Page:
We follow a Speaking God

Last night I taught on Abraham. We looked at how Abraham’s life was shaped by his belief (and unbelief at times) in the spoken promises of God over his life and future. Afterwards I gave everyone 56 seconds to text me one question they were left with from the teaching, to which I would answer one of the questions in another 56 seconds. My attempt to give permission and allow space to people’s real questions about God. I got this question from one of my adult volunteers.

Why doesn’t God speak to us in the present day the way he spoke to Abraham?

I love that they asked this question because we ALL ask this question. Yet few of us have the courage or bravery to speak it or explore it. Here is my answer to this question.

I very much believe that he does and is speaking to us today. When we read we often read as though God pops by for a spot of tea and says, “Oh by the way – here’s exactly what I want you to do.” But I wonder if we assume face to face conversations, loud booming thunder from heaven, or writing in the sky too often. I wonder if we assume these things in hopes to appease the discomfort within us when we know our soul desires to hear our Father’s voice but has lost the recognition of that voice.

So often, probably more often than not, when people hear the voice of God in scripture they are either A) in silence & solitude or B) in the wilderness – away from distractions. Let’s look at a few people who heard the voice of God.

Abraham was a 75 year old nomad – accustomed to the quiet. Moses was an 80 year old shepherd heard the voice of God in the desert (A burning bush is one thing, but recognizing it as the voice of God would not have been an obvious observation!). David was a shepherd through his entire childhood, then a fugative who spent most of his life on the run living in caves & in hiding running from King Saul, then as King had much time alone.  Nearly all the Prophets resided in the wilderness in solitude. Zachariah and Samuel both heard God’s voice alone in the Temple. The disciples & both Marys heard the word of God spoken in and through their time alone with Jesus.

Then there is Jesus. He heard the voice of God during baptism (outside of Jerusalem), during prayer before dawn, and on a mountain top with 3 friends. He also discerned the voice of God as he walked about and interacted with people. How? The same way I can pick out my daughter’s singular laugh on a playground full of children or my wife’s voice in a room full of women, because I spend hours, days, years, cultivating a recognition and unrelenting love for their voice.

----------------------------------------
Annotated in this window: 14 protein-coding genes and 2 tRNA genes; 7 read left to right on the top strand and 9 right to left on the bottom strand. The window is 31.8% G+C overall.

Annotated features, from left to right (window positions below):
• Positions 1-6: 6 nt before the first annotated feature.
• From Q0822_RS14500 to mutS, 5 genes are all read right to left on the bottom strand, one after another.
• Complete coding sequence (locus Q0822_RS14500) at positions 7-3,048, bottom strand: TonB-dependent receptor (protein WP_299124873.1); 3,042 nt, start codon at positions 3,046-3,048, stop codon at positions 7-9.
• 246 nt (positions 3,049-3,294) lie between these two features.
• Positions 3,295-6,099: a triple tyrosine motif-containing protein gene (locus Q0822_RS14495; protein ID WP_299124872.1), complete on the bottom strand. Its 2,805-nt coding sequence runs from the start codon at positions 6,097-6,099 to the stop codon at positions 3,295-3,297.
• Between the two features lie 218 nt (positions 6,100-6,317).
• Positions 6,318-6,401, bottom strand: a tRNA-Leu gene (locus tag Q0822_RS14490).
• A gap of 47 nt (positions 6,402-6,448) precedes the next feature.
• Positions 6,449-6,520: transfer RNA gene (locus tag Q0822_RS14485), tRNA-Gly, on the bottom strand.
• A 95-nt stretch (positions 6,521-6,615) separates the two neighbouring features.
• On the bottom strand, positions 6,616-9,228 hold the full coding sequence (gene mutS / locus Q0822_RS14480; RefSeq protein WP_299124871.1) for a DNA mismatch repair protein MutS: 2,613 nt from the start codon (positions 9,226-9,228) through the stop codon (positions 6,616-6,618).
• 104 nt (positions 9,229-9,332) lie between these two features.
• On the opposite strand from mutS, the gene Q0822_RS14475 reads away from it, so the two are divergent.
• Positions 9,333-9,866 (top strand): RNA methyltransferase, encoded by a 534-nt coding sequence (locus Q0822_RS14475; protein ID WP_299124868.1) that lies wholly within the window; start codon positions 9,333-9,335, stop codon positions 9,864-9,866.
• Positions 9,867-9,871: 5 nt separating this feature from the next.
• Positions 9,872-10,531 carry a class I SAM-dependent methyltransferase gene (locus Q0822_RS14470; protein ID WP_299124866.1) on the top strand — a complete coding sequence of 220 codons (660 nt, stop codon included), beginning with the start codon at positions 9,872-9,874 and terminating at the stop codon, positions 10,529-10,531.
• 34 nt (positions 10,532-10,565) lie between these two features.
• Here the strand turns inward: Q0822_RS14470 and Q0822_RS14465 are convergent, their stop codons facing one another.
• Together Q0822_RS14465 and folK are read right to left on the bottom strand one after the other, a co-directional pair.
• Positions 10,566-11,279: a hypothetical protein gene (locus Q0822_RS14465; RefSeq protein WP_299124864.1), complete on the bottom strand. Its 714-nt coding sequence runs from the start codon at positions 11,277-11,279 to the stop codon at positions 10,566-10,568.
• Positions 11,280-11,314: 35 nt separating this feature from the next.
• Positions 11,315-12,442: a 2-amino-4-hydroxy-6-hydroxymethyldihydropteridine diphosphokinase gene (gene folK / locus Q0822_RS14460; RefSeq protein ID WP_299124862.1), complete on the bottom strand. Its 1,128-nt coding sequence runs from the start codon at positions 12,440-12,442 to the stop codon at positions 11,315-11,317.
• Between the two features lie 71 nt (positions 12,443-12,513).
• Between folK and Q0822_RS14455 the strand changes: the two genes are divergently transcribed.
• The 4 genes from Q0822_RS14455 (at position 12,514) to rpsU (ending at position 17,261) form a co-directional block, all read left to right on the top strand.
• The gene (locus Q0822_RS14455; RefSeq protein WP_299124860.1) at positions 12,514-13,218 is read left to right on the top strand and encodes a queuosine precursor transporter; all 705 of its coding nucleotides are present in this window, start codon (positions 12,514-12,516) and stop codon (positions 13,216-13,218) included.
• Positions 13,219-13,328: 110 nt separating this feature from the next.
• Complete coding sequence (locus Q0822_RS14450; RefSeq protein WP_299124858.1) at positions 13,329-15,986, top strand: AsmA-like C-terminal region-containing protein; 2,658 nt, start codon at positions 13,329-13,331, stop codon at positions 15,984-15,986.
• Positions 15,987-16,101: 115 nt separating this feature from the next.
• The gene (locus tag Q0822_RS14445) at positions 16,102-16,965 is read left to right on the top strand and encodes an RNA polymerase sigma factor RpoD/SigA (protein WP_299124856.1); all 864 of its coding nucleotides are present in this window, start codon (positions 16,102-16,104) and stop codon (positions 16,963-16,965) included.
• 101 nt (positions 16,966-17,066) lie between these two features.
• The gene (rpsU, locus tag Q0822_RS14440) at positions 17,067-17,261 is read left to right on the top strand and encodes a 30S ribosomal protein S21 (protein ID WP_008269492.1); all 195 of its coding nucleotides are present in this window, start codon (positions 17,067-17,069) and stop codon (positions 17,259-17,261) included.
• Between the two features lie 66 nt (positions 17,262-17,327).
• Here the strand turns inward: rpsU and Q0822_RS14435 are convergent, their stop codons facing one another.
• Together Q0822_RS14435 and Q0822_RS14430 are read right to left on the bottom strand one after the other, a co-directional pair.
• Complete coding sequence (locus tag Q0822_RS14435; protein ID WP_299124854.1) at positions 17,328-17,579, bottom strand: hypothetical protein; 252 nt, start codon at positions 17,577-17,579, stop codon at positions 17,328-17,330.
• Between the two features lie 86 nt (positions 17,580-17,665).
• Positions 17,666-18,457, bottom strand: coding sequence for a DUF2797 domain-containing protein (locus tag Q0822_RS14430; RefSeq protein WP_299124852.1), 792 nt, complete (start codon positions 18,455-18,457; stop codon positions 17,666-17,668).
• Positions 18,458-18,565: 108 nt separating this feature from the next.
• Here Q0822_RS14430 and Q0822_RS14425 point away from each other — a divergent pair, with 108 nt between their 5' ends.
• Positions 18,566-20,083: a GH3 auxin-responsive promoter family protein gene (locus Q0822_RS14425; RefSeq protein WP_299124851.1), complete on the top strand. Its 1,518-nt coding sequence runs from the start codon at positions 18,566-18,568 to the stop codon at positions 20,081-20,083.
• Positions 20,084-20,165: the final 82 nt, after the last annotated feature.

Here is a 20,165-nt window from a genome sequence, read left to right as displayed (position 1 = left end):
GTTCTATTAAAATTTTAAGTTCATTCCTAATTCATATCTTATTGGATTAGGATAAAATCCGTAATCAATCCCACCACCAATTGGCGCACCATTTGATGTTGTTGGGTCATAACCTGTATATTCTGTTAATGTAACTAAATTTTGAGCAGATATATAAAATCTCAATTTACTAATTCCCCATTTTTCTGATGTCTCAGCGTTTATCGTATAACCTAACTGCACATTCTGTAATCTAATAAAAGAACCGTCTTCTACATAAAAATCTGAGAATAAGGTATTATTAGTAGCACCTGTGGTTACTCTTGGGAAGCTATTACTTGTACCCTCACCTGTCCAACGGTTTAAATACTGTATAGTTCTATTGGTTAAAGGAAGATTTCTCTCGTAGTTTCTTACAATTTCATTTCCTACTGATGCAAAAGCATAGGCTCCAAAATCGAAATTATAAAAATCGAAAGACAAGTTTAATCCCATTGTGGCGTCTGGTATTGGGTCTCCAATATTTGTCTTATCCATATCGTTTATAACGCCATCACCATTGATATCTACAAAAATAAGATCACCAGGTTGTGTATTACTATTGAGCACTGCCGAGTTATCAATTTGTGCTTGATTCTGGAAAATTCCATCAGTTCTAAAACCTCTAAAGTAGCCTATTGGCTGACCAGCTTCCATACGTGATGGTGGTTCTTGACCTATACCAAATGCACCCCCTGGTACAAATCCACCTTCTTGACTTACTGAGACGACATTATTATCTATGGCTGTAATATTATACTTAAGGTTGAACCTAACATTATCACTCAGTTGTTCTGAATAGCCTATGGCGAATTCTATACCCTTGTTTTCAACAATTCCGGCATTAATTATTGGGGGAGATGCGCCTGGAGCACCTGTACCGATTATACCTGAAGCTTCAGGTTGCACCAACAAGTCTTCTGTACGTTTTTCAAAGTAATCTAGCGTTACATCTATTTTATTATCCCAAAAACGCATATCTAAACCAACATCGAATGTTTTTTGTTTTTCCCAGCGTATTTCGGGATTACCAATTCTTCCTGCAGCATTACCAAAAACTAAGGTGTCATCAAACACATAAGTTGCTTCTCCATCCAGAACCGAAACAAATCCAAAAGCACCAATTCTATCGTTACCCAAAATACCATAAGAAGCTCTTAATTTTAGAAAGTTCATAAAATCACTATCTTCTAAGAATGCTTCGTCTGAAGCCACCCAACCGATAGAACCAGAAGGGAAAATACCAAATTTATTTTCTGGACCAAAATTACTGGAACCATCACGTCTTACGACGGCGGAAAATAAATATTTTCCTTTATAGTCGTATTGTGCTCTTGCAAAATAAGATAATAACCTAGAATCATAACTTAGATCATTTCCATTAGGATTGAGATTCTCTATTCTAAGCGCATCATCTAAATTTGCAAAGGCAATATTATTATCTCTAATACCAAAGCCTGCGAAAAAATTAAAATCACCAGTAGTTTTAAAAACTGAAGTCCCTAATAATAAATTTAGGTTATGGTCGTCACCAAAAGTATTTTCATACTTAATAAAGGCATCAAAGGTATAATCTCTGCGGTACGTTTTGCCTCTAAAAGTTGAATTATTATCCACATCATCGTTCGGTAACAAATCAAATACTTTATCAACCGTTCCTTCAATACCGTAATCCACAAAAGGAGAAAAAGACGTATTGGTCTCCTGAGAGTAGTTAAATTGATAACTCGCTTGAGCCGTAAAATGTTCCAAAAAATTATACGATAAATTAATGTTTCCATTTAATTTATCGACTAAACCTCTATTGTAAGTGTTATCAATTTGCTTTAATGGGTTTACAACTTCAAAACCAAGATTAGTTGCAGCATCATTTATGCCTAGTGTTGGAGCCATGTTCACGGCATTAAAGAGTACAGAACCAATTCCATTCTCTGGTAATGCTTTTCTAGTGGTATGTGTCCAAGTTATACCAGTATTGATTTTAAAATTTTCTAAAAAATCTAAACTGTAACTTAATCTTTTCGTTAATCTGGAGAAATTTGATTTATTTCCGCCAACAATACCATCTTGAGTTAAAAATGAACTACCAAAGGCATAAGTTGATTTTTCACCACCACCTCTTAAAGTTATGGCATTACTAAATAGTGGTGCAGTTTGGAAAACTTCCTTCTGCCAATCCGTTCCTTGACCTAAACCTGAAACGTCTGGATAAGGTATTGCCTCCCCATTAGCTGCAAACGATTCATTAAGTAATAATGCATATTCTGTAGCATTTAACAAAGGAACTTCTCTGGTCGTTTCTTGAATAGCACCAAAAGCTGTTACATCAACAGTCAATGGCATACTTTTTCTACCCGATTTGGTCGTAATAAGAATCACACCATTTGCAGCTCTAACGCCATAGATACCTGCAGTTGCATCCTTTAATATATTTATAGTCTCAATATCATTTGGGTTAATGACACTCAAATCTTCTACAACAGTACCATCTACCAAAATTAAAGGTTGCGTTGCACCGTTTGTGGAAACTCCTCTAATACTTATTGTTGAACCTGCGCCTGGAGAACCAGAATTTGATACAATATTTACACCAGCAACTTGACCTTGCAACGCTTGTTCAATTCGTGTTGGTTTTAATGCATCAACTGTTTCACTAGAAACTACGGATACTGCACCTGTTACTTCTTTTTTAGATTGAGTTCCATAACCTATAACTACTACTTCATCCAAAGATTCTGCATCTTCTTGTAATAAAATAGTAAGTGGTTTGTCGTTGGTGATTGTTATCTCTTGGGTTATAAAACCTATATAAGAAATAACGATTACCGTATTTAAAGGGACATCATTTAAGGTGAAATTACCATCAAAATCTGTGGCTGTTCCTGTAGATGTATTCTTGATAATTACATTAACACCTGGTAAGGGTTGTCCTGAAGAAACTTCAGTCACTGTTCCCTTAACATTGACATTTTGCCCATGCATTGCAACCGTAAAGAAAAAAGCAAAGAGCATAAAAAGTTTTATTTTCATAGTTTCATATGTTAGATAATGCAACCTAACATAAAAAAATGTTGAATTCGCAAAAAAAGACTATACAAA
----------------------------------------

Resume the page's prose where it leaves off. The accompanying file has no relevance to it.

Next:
I read this last night after youth group and thought this spoke poignantly to the question,

“Religion has accepted the monstrous heresy that noise, size, activity, and bluster make a man (and woman) dear to God. But we may take heart. To a people caught in the tempest of the last great conflict (alluding to Revelation) God says,”Be still and know that I am God,” and he still says it, as if He means to tell us that our strength and safety lie not in the noise but in the silence”  – A.W. Tozer

I am so guilty of this – creating spiritual “noise” in hopes to rouse God’s attention and take notice of me or surrounding myself with “noise” so that I am safe from hearing words of correction, vision, or change that God has for me. Then I simply complain, “Why don’t you speak to me!” I surely think God’s answer is, “Why don’t you listen as I am speaking to you now?”

We follow a speaking God. His Son is called the “Word” (John 1) and are filled with the Spirit speaks God’s word to us (John 15:26). Let’s pray that God would help us listen rather than that God would speak louder.


4 thoughts on “We follow a Speaking God

  1. Evan! Thank you for continuing to inspire me with your gift of teaching and your desire for other’s to grow in their relationship with God. Your teaching on Abraham provided insight as did your blog post. Thank you for reminding me that we can hear God’s voice in many ways – if we just take the time to listen. I might not expect God to appear to me in a burning bush but there are times I certainly expect him to make it very loud and clear what his answers/expectations/directions are for my life *amidst* my self-induced chaos and busyness. Sometimes I even convince myself that I don’t have the time to stop and listen! I had a “um, duh!” moment when I was reminded that the Bible is sometimes the best place to go to “hear” God. I forget that the Gospel can be/is comforting and life-giving! I was also reminded that I need to practice silence on a more regular basis where I open my ears and my heart to God without interruption – when I can just sit and be and soak up His voice and His nudging.

    Lastly, my prayer is that those in Senior High newer to the concept of a personal relationship with Christ, will learn how to be still and listen for God. That they will learn to recognize His voice especially in times of great need, hunger, and thirst. This notion of how to “hear” God is not often taught in Church or during Sunday School so I’m relieved to know that it is being discussed in our community, with our youth.

    Thanks, man! 🙂

    • I’m so glad this is helpful!! And yes, it’s not often taught. Probably because as a culture we like to instruct people how they can be productive, efficient, and time saving. And that’s not often how people would describe time spent being quiet, distracted, and patient. I’ll make sure to remember this as we continue to teach and lead these kids and each other!

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